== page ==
What moves me about Hannah is the way she engaged God. Hers is that rare mixture of relentless hope and a surrendered heart. She asked God  for the desire of her heart. And God asked her to do a very difficult thing with the gift of a son  he gave. I can never read the rest of her story without something melting inside me.

For as the saying goes, you can’t out give God. In the quaint words of the passage, “the Lord visited Hannah,” and she gave birth to three more sons and two daughters (1 Sam. 2:21). Her son Samuel, who grew up in the care of an old priest, became the greatest judge in Israel’s history.

I return to Hannah’s story whenever I need to be reminded that God honors our willingness to hope. When we bring our desires and longings to Jesus, he does something remarkable with them. It may not look like what we had in mind- but we do not hope in vain. I think of Hannah when I have forgotten to remember that, often, real hardship is the front edge of God’s blessing.

The other woman at whose feet I sit is Naomi. When we meet her in Scripture, she is no spring chicken. She’s old and worn out, defeated by famine and the loss of her husband and two sons. She is tired of living in a strange place. She has one more move left in her-her feet are set on returning to Israel.

Ruth, her Moabite daughter-in-law, insists on returning with Naomi, wanting to start life over together, But Naomi, like all of us at some points, cannot see past her losses. Just call me “Mara,” she says, which is a name that means “bitter.” She is resigned to a bleak future. “The hand of the Lord has gone forth against me,” she says(Ruth 1:13). That’s how she sees her life. Just get me home, and I’ll ask for nothing more.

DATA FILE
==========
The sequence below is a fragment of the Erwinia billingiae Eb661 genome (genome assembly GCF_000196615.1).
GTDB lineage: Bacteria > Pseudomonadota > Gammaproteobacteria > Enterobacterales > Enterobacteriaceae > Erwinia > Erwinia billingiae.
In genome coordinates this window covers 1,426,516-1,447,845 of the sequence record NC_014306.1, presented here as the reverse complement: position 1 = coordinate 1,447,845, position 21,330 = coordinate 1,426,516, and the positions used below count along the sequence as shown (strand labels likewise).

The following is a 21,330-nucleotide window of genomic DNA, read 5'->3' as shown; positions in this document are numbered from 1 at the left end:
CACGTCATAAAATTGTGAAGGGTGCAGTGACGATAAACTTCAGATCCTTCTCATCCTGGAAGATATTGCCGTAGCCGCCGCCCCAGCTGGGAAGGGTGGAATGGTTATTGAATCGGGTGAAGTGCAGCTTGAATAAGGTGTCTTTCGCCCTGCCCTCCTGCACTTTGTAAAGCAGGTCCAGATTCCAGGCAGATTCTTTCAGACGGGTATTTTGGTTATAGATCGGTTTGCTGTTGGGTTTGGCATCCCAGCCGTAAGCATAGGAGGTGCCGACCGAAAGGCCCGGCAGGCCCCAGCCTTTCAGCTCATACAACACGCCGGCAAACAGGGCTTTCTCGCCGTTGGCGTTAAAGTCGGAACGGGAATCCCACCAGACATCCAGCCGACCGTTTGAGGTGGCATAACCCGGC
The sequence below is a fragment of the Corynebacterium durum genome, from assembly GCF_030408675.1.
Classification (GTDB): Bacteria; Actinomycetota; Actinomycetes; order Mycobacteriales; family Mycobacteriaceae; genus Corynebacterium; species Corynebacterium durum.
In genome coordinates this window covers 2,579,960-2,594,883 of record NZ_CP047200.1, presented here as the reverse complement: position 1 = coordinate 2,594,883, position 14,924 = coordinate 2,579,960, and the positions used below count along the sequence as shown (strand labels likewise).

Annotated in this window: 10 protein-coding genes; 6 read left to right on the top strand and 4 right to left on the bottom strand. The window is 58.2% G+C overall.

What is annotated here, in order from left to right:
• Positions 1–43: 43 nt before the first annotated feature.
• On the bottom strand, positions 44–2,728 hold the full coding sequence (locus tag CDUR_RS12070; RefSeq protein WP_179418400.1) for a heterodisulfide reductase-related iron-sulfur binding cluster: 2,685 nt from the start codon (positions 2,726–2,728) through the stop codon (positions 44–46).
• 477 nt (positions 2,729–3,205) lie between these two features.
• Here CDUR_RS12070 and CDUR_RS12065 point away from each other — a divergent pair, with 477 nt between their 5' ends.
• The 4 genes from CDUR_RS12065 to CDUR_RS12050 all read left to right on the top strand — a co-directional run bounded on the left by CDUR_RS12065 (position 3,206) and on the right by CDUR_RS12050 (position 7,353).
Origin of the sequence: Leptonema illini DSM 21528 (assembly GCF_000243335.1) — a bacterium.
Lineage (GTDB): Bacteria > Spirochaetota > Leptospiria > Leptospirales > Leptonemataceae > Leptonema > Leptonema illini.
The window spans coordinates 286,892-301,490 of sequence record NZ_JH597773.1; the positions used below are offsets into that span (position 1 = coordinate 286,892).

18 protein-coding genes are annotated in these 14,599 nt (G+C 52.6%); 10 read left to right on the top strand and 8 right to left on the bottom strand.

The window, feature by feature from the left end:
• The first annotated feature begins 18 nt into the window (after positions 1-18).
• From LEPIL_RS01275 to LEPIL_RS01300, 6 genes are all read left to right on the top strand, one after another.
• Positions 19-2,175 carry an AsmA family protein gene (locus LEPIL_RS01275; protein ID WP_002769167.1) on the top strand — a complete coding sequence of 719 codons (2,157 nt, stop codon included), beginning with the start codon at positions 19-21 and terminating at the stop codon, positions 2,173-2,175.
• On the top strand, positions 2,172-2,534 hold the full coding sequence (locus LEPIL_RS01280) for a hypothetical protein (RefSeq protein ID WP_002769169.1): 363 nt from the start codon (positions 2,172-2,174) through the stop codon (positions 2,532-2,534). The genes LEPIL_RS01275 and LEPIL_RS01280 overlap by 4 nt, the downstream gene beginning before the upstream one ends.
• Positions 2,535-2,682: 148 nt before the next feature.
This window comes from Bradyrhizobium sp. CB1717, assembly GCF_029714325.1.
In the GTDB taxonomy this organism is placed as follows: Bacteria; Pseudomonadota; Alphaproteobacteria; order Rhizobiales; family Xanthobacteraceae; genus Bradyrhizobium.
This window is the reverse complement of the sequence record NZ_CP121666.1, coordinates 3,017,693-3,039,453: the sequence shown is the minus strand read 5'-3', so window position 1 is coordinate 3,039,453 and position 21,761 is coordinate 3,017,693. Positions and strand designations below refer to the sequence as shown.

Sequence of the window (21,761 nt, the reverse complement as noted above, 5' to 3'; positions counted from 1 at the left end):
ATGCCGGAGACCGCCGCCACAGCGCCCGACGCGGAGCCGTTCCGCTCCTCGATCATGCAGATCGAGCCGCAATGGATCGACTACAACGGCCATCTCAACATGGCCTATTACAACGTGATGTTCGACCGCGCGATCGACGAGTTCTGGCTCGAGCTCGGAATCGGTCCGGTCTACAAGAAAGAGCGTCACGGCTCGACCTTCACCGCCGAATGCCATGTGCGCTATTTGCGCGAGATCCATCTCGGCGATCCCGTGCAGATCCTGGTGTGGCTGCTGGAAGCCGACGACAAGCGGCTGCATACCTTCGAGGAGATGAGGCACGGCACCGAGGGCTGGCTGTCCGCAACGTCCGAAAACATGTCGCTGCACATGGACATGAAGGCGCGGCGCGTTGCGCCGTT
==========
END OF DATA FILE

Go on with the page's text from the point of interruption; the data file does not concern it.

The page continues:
Have you ever allowed a rough time in your life to tilt your whole perspective? Do you find yourself reading your circumstances like tea leaves-and then misinterpreting your life? That was Naomi’s story, and that’s why the rest of the story is so encouraging.

But God has more in mind for Naomi than she knows. For Ruth is going to marry Boaz. Ruth, the human embodiment of all Naomi has lost, is the woman through whom God will give Naomi something she would never have dreamed. A son is born- Naomi’s grandson-the gift of her old age, a child who rocks in her lap and nestles in her wrinkled arms.

As the light fades on the stage of Naomi’s life, that’s exactly where we are left-watching this defeated woman smile again. God does not leave her in some hopeless place she was only too willing to accept. For the story behind the story is this: the child she cradles is the grandfather of David, the father of the father of the father…of Jesus Christ. Naomi is the woman in Scripture whose life says, “Hold on, there’s a bigger story.”

So I ask God to keep my soul closer to that of Hannah’s. I would rather live with a heart that is repeatedly poured out before the Lord, even if it’s painful. And when I fall into Naomi’s snare of just settling because I cannot believe God would meet me in this difficulty, then I pray my eyes would be opened to see what he might put in my own lap-because he is that good.

So hold on to the wonder-“Oh Lord, I find myself praying, let me look past the smoke from the ashes of my dreams and expectations until I find You, for Christ is-as the parable claims- the treasure hidden in a field, worth selling all we own to possess. And living your real life with him is, truly, where wonderful begins.

Inspired Gal tmc